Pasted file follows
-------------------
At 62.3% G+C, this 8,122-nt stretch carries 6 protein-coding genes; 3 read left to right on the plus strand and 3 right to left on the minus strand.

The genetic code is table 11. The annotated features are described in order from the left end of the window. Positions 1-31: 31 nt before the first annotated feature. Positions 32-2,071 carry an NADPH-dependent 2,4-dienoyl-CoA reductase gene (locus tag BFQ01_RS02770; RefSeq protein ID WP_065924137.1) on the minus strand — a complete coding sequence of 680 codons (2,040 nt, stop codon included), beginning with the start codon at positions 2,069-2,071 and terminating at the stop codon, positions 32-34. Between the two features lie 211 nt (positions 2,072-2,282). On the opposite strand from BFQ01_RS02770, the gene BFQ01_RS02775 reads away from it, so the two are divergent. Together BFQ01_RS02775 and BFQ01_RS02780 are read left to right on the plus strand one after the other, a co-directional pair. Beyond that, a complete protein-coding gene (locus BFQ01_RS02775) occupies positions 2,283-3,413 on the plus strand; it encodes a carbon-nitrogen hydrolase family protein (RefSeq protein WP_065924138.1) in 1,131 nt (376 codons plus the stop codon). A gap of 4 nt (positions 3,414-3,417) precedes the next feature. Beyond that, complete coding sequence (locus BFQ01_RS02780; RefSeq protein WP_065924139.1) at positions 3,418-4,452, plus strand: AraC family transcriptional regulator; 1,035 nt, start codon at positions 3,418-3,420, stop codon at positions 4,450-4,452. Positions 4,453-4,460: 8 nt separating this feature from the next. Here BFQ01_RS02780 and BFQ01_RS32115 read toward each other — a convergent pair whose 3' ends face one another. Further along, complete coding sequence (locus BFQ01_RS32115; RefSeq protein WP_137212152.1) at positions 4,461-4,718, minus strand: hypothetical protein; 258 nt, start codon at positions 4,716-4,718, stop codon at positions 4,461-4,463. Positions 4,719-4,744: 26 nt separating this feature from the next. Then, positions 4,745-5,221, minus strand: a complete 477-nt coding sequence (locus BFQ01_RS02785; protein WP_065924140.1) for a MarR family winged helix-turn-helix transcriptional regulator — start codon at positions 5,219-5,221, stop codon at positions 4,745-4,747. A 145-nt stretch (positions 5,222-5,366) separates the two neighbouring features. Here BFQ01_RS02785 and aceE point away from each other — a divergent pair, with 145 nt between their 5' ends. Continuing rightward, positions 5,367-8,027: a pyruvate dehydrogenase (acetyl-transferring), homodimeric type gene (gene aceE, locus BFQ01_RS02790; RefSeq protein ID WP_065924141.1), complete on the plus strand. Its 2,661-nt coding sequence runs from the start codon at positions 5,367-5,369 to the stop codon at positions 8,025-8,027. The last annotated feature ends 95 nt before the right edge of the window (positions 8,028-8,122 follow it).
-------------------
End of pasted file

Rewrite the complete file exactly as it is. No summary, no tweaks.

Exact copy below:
At 62.3% G+C, this 8,122-nt stretch carries 6 protein-coding genes; 3 read left to right on the plus strand and 3 right to left on the minus strand.

The genetic code is table 11. The annotated features are described in order from the left end of the window. Positions 1-31: 31 nt before the first annotated feature. Positions 32-2,071 carry an NADPH-dependent 2,4-dienoyl-CoA reductase gene (locus tag BFQ01_RS02770; RefSeq protein ID WP_065924137.1) on the minus strand — a complete coding sequence of 680 codons (2,040 nt, stop codon included), beginning with the start codon at positions 2,069-2,071 and terminating at the stop codon, positions 32-34. Between the two features lie 211 nt (positions 2,072-2,282). On the opposite strand from BFQ01_RS02770, the gene BFQ01_RS02775 reads away from it, so the two are divergent. Together BFQ01_RS02775 and BFQ01_RS02780 are read left to right on the plus strand one after the other, a co-directional pair. Beyond that, a complete protein-coding gene (locus BFQ01_RS02775) occupies positions 2,283-3,413 on the plus strand; it encodes a carbon-nitrogen hydrolase family protein (RefSeq protein WP_065924138.1) in 1,131 nt (376 codons plus the stop codon). A gap of 4 nt (positions 3,414-3,417) precedes the next feature. Beyond that, complete coding sequence (locus BFQ01_RS02780; RefSeq protein WP_065924139.1) at positions 3,418-4,452, plus strand: AraC family transcriptional regulator; 1,035 nt, start codon at positions 3,418-3,420, stop codon at positions 4,450-4,452. Positions 4,453-4,460: 8 nt separating this feature from the next. Here BFQ01_RS02780 and BFQ01_RS32115 read toward each other — a convergent pair whose 3' ends face one another. Further along, complete coding sequence (locus BFQ01_RS32115; RefSeq protein WP_137212152.1) at positions 4,461-4,718, minus strand: hypothetical protein; 258 nt, start codon at positions 4,716-4,718, stop codon at positions 4,461-4,463. Positions 4,719-4,744: 26 nt separating this feature from the next. Then, positions 4,745-5,221, minus strand: a complete 477-nt coding sequence (locus BFQ01_RS02785; protein WP_065924140.1) for a MarR family winged helix-turn-helix transcriptional regulator — start codon at positions 5,219-5,221, stop codon at positions 4,745-4,747. A 145-nt stretch (positions 5,222-5,366) separates the two neighbouring features. Here BFQ01_RS02785 and aceE point away from each other — a divergent pair, with 145 nt between their 5' ends. Continuing rightward, positions 5,367-8,027: a pyruvate dehydrogenase (acetyl-transferring), homodimeric type gene (gene aceE, locus BFQ01_RS02790; RefSeq protein ID WP_065924141.1), complete on the plus strand. Its 2,661-nt coding sequence runs from the start codon at positions 5,367-5,369 to the stop codon at positions 8,025-8,027. The last annotated feature ends 95 nt before the right edge of the window (positions 8,028-8,122 follow it).